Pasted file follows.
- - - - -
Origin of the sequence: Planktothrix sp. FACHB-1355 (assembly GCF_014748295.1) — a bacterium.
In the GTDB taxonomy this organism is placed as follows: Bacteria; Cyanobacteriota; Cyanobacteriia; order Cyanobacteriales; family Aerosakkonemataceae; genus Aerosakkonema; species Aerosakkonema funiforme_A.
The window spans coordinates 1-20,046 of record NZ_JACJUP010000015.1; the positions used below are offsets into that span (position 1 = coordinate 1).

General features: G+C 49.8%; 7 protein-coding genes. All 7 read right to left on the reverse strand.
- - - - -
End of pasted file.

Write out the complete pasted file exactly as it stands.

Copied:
Origin of the sequence: Planktothrix sp. FACHB-1355 (assembly GCF_014748295.1) — a bacterium.
In the GTDB taxonomy this organism is placed as follows: Bacteria; Cyanobacteriota; Cyanobacteriia; order Cyanobacteriales; family Aerosakkonemataceae; genus Aerosakkonema; species Aerosakkonema funiforme_A.
The window spans coordinates 1-20,046 of record NZ_JACJUP010000015.1; the positions used below are offsets into that span (position 1 = coordinate 1).

General features: G+C 49.8%; 7 protein-coding genes. All 7 read right to left on the reverse strand.